Illustration:  Pastel sketch, "Japanese Garden at the Hillwood Estates, Washington, D.C."  by Black Elephant author

Illustration: Pastel sketch, “Japanese Garden at the Hillwood Estates, Washington, D.C.” by Black Elephant author

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Surprise, Uncategorized

Going Pastel

Joining the ranks of the pastel artists can feel like crossing over to another world; upon introduction where one is welcomed with curiosity, we mention our “medium” and this apparently already says a lot about us to the pastel artists.  Like how we approach a piece of paper, and what color our paper usually is (white, in the case of watercolor people).  Everything we have learned is just the opposite in pastel, where among the pros the affection for this medium is a self-declared addiction.

Pastel

Illustration: Pastel by Black Elephant Blog author

Like every other endeavor, there’s a certain initial outlay that’s unavoidably necessary when seriously endeavoring to take on a new medium.  Pastel has its own papers and tools. I started with a box of 96 NuPastels and was quite amazed at the colors they produced.  But for blending and other effects, the more experienced all have additional favorites, and it can “add up” pretty quickly.  (I was really glad the NuPastels worked so well as I felt less compelled to immediately go out and stock up on the allegedly even better stuff.)  In addition, pastel pencils are necessary for finer details.  There’s lots to experiment with…  Most of the members of the group I’m learning with have a headstart and produced wonderful things some of which seem like frescos ready for display.  There’s another exciting journey ahead!  And another medium, pretty well-suited to urban sketching, by the way, to add to those I’ve already adopted.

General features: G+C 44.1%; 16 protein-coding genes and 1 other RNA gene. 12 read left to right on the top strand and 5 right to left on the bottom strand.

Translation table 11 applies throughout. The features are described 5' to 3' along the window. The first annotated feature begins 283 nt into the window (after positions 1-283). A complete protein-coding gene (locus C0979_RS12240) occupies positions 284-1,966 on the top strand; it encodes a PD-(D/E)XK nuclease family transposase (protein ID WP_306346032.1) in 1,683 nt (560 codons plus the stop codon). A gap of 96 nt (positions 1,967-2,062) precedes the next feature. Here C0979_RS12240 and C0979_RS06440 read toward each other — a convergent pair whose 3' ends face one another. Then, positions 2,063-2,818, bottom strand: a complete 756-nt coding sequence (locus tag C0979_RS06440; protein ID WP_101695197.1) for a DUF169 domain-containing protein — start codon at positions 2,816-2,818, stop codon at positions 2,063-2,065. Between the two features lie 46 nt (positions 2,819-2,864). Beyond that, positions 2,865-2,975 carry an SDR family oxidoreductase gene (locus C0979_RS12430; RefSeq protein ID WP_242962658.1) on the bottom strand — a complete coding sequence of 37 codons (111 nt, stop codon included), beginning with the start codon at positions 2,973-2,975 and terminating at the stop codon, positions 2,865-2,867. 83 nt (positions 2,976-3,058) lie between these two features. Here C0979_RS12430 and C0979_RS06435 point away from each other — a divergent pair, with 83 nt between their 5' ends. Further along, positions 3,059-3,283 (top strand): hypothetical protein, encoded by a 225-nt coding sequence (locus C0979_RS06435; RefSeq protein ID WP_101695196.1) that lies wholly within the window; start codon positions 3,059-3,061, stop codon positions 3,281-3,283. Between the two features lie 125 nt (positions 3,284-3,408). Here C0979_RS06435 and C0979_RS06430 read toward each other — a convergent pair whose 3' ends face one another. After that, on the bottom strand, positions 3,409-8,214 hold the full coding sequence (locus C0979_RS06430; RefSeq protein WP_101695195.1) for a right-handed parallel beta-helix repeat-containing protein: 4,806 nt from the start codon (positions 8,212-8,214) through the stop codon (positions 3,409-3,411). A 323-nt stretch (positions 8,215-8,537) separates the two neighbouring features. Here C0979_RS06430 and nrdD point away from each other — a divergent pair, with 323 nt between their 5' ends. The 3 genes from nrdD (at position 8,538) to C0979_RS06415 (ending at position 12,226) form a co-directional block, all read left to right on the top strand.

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Surprise, Uncategorized

Santa Fe Sketches

Santa Fe 1

Illustration: Pastel by Black Elephant Blog author on grey Canson Mi-Teintes Pastel paper

New Mexico in the early Spring: bright yellow flowers in the snow, white drifts on mountain peaks in the distance, terracotta adobe houses hugging the hillsides, a fresh cold air that catches your breath, a startlingly blue sky, a lovely teahouse along Canyon Road…

From museums, churches, markets, and  hundreds of beautiful outdoor sculptures to parks, shops, and restaurants, there’s much to see and do… and sketch. But on this trip the temperatures have generally been too cold for much outdoor sketching.

Even finding the time to complete a sketch can be difficult with all the attractions all around.

St. Francis Park sketch

Illustration: Sketch on Strathmore Aquarius II paper by Black Elephant Blog author

There’s the Georgia O’Keeffe Museum, for instance, which brings the story of this amazing artist alive, ensuring that one wants to know more.

Georgia O'Keefe paintbox

Illustration: Georgia O’Keefe’s paintbox on display under glass at the Georgia O’Keefe Museum

And the hundreds of years of history on display in the New Mexico History Museum inside the Palace of the Governors on the Plaza.

 

The colors of the hills and mountains that have made this area a favorite of artists for many years did not disappoint.

 

South from Taos

Illustration: Watercolor sketch, “South of Taos” on Strathmore Aquarius II paper by Black Elephant Blog author

With its rich history, intersection of cultures, and mix of ancient and modern, Santa Fe is a mecca for artists of all kinds. It’s easy to see why they call it the Land of Enchantment!